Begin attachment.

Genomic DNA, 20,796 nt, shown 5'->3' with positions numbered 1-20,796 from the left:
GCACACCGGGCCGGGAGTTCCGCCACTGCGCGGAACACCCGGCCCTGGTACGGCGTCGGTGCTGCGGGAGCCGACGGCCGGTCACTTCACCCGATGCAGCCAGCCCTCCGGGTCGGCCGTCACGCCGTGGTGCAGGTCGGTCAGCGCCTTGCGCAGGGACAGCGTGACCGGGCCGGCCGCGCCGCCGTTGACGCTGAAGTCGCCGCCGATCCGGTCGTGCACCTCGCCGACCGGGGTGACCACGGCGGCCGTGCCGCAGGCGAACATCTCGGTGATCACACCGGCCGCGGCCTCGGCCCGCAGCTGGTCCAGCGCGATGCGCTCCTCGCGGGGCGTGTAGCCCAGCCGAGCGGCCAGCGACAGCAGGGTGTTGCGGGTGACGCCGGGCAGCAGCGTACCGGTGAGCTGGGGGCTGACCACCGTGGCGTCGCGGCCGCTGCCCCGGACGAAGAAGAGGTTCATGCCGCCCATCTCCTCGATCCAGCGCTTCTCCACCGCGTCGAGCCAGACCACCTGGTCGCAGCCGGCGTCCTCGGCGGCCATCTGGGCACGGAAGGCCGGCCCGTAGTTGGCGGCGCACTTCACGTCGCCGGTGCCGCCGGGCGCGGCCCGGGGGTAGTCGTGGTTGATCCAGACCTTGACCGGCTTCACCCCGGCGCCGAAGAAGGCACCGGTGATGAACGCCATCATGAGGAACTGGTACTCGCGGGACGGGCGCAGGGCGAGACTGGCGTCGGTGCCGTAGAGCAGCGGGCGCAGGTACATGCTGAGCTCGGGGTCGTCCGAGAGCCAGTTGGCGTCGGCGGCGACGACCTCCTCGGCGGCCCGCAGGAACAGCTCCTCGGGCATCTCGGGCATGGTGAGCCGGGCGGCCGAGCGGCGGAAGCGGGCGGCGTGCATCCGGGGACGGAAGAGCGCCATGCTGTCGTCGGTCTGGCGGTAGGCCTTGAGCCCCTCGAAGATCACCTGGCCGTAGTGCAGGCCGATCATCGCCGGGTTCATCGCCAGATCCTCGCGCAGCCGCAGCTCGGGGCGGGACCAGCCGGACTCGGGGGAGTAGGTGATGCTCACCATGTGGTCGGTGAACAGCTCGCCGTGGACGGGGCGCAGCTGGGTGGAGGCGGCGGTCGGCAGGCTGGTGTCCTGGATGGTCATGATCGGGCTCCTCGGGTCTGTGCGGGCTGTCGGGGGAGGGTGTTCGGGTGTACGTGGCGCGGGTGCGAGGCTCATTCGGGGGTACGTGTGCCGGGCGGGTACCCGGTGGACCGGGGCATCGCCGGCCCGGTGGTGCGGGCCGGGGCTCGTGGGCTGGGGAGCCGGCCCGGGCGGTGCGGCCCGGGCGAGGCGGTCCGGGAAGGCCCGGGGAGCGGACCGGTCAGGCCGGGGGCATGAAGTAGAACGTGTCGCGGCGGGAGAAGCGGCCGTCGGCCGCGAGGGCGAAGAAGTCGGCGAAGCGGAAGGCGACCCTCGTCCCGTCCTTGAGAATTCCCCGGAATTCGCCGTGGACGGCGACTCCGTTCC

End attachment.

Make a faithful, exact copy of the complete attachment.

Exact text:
Genomic DNA, 20,796 nt, shown 5'->3' with positions numbered 1-20,796 from the left:
GCACACCGGGCCGGGAGTTCCGCCACTGCGCGGAACACCCGGCCCTGGTACGGCGTCGGTGCTGCGGGAGCCGACGGCCGGTCACTTCACCCGATGCAGCCAGCCCTCCGGGTCGGCCGTCACGCCGTGGTGCAGGTCGGTCAGCGCCTTGCGCAGGGACAGCGTGACCGGGCCGGCCGCGCCGCCGTTGACGCTGAAGTCGCCGCCGATCCGGTCGTGCACCTCGCCGACCGGGGTGACCACGGCGGCCGTGCCGCAGGCGAACATCTCGGTGATCACACCGGCCGCGGCCTCGGCCCGCAGCTGGTCCAGCGCGATGCGCTCCTCGCGGGGCGTGTAGCCCAGCCGAGCGGCCAGCGACAGCAGGGTGTTGCGGGTGACGCCGGGCAGCAGCGTACCGGTGAGCTGGGGGCTGACCACCGTGGCGTCGCGGCCGCTGCCCCGGACGAAGAAGAGGTTCATGCCGCCCATCTCCTCGATCCAGCGCTTCTCCACCGCGTCGAGCCAGACCACCTGGTCGCAGCCGGCGTCCTCGGCGGCCATCTGGGCACGGAAGGCCGGCCCGTAGTTGGCGGCGCACTTCACGTCGCCGGTGCCGCCGGGCGCGGCCCGGGGGTAGTCGTGGTTGATCCAGACCTTGACCGGCTTCACCCCGGCGCCGAAGAAGGCACCGGTGATGAACGCCATCATGAGGAACTGGTACTCGCGGGACGGGCGCAGGGCGAGACTGGCGTCGGTGCCGTAGAGCAGCGGGCGCAGGTACATGCTGAGCTCGGGGTCGTCCGAGAGCCAGTTGGCGTCGGCGGCGACGACCTCCTCGGCGGCCCGCAGGAACAGCTCCTCGGGCATCTCGGGCATGGTGAGCCGGGCGGCCGAGCGGCGGAAGCGGGCGGCGTGCATCCGGGGACGGAAGAGCGCCATGCTGTCGTCGGTCTGGCGGTAGGCCTTGAGCCCCTCGAAGATCACCTGGCCGTAGTGCAGGCCGATCATCGCCGGGTTCATCGCCAGATCCTCGCGCAGCCGCAGCTCGGGGCGGGACCAGCCGGACTCGGGGGAGTAGGTGATGCTCACCATGTGGTCGGTGAACAGCTCGCCGTGGACGGGGCGCAGCTGGGTGGAGGCGGCGGTCGGCAGGCTGGTGTCCTGGATGGTCATGATCGGGCTCCTCGGGTCTGTGCGGGCTGTCGGGGGAGGGTGTTCGGGTGTACGTGGCGCGGGTGCGAGGCTCATTCGGGGGTACGTGTGCCGGGCGGGTACCCGGTGGACCGGGGCATCGCCGGCCCGGTGGTGCGGGCCGGGGCTCGTGGGCTGGGGAGCCGGCCCGGGCGGTGCGGCCCGGGCGAGGCGGTCCGGGAAGGCCCGGGGAGCGGACCGGTCAGGCCGGGGGCATGAAGTAGAACGTGTCGCGGCGGGAGAAGCGGCCGTCGGCCGCGAGGGCGAAGAAGTCGGCGAAGCGGAAGGCGACCCTCGTCCCGTCCTTGAGAATTCCCCGGAATTCGCCGTGGACGGCGACTCCGTTCC